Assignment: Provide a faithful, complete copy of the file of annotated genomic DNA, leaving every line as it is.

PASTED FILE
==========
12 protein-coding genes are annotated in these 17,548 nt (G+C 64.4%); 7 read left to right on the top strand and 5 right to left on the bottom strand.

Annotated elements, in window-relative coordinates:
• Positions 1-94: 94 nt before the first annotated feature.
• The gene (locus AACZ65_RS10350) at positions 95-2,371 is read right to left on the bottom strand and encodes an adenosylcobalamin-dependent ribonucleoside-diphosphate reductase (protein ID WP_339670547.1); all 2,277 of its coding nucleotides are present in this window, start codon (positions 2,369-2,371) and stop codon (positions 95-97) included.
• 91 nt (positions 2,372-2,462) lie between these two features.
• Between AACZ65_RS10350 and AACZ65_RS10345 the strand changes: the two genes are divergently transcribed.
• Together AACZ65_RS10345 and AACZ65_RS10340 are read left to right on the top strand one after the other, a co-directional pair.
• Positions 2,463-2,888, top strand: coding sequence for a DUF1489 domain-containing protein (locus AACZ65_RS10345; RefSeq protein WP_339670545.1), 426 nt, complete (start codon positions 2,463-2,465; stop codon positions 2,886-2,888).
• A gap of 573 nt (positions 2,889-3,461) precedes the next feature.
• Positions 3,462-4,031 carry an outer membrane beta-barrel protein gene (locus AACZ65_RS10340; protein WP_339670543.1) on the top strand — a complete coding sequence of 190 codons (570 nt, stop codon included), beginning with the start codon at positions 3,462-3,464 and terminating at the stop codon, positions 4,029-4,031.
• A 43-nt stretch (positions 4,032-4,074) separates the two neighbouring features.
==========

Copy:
12 protein-coding genes are annotated in these 17,548 nt (G+C 64.4%); 7 read left to right on the top strand and 5 right to left on the bottom strand.

Annotated elements, in window-relative coordinates:
• Positions 1-94: 94 nt before the first annotated feature.
• The gene (locus AACZ65_RS10350) at positions 95-2,371 is read right to left on the bottom strand and encodes an adenosylcobalamin-dependent ribonucleoside-diphosphate reductase (protein ID WP_339670547.1); all 2,277 of its coding nucleotides are present in this window, start codon (positions 2,369-2,371) and stop codon (positions 95-97) included.
• 91 nt (positions 2,372-2,462) lie between these two features.
• Between AACZ65_RS10350 and AACZ65_RS10345 the strand changes: the two genes are divergently transcribed.
• Together AACZ65_RS10345 and AACZ65_RS10340 are read left to right on the top strand one after the other, a co-directional pair.
• Positions 2,463-2,888, top strand: coding sequence for a DUF1489 domain-containing protein (locus AACZ65_RS10345; RefSeq protein WP_339670545.1), 426 nt, complete (start codon positions 2,463-2,465; stop codon positions 2,886-2,888).
• A gap of 573 nt (positions 2,889-3,461) precedes the next feature.
• Positions 3,462-4,031 carry an outer membrane beta-barrel protein gene (locus AACZ65_RS10340; protein WP_339670543.1) on the top strand — a complete coding sequence of 190 codons (570 nt, stop codon included), beginning with the start codon at positions 3,462-3,464 and terminating at the stop codon, positions 4,029-4,031.
• A 43-nt stretch (positions 4,032-4,074) separates the two neighbouring features.